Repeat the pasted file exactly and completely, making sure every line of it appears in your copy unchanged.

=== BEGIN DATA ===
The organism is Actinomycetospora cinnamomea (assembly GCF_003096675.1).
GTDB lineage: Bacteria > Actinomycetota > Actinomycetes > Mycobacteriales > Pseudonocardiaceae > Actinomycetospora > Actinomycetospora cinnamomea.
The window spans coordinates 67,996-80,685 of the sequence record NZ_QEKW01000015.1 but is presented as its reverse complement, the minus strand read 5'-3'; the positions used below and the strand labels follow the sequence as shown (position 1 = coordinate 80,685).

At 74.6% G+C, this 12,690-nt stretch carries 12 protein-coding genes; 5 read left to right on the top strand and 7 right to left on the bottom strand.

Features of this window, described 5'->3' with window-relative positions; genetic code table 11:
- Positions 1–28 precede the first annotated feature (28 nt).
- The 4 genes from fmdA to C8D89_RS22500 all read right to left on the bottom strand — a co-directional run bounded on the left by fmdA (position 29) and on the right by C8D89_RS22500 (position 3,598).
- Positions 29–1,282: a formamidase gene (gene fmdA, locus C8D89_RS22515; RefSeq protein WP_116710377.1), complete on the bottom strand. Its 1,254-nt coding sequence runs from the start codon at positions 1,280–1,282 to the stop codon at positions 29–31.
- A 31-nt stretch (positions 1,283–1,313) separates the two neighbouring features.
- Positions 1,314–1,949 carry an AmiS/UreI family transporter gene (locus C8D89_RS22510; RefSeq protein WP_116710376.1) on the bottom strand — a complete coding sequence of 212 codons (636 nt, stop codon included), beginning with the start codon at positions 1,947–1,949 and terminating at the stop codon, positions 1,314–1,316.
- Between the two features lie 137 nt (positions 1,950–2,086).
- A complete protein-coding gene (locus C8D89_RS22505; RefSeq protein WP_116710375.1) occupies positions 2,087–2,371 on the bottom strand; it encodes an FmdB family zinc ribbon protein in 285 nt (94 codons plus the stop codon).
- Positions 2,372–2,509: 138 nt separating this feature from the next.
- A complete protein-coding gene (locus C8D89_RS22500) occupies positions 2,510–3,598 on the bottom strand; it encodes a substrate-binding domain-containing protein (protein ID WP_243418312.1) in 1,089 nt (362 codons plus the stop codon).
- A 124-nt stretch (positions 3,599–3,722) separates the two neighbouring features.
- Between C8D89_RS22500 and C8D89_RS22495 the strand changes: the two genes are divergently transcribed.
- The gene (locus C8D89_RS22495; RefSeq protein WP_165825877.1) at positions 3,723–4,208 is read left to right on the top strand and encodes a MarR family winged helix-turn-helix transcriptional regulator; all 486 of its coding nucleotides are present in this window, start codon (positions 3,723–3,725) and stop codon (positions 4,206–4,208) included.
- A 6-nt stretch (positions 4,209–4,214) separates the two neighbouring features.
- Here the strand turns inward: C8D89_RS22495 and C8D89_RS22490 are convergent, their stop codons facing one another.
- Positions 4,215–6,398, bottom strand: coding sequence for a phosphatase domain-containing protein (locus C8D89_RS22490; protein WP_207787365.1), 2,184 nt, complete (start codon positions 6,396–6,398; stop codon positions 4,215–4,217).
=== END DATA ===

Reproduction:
The organism is Actinomycetospora cinnamomea (assembly GCF_003096675.1).
GTDB lineage: Bacteria > Actinomycetota > Actinomycetes > Mycobacteriales > Pseudonocardiaceae > Actinomycetospora > Actinomycetospora cinnamomea.
The window spans coordinates 67,996-80,685 of the sequence record NZ_QEKW01000015.1 but is presented as its reverse complement, the minus strand read 5'-3'; the positions used below and the strand labels follow the sequence as shown (position 1 = coordinate 80,685).

At 74.6% G+C, this 12,690-nt stretch carries 12 protein-coding genes; 5 read left to right on the top strand and 7 right to left on the bottom strand.

Features of this window, described 5'->3' with window-relative positions; genetic code table 11:
- Positions 1–28 precede the first annotated feature (28 nt).
- The 4 genes from fmdA to C8D89_RS22500 all read right to left on the bottom strand — a co-directional run bounded on the left by fmdA (position 29) and on the right by C8D89_RS22500 (position 3,598).
- Positions 29–1,282: a formamidase gene (gene fmdA, locus C8D89_RS22515; RefSeq protein WP_116710377.1), complete on the bottom strand. Its 1,254-nt coding sequence runs from the start codon at positions 1,280–1,282 to the stop codon at positions 29–31.
- A 31-nt stretch (positions 1,283–1,313) separates the two neighbouring features.
- Positions 1,314–1,949 carry an AmiS/UreI family transporter gene (locus C8D89_RS22510; RefSeq protein WP_116710376.1) on the bottom strand — a complete coding sequence of 212 codons (636 nt, stop codon included), beginning with the start codon at positions 1,947–1,949 and terminating at the stop codon, positions 1,314–1,316.
- Between the two features lie 137 nt (positions 1,950–2,086).
- A complete protein-coding gene (locus C8D89_RS22505; RefSeq protein WP_116710375.1) occupies positions 2,087–2,371 on the bottom strand; it encodes an FmdB family zinc ribbon protein in 285 nt (94 codons plus the stop codon).
- Positions 2,372–2,509: 138 nt separating this feature from the next.
- A complete protein-coding gene (locus C8D89_RS22500) occupies positions 2,510–3,598 on the bottom strand; it encodes a substrate-binding domain-containing protein (protein ID WP_243418312.1) in 1,089 nt (362 codons plus the stop codon).
- A 124-nt stretch (positions 3,599–3,722) separates the two neighbouring features.
- Between C8D89_RS22500 and C8D89_RS22495 the strand changes: the two genes are divergently transcribed.
- The gene (locus C8D89_RS22495; RefSeq protein WP_165825877.1) at positions 3,723–4,208 is read left to right on the top strand and encodes a MarR family winged helix-turn-helix transcriptional regulator; all 486 of its coding nucleotides are present in this window, start codon (positions 3,723–3,725) and stop codon (positions 4,206–4,208) included.
- A 6-nt stretch (positions 4,209–4,214) separates the two neighbouring features.
- Here the strand turns inward: C8D89_RS22495 and C8D89_RS22490 are convergent, their stop codons facing one another.
- Positions 4,215–6,398, bottom strand: coding sequence for a phosphatase domain-containing protein (locus C8D89_RS22490; protein WP_207787365.1), 2,184 nt, complete (start codon positions 6,396–6,398; stop codon positions 4,215–4,217).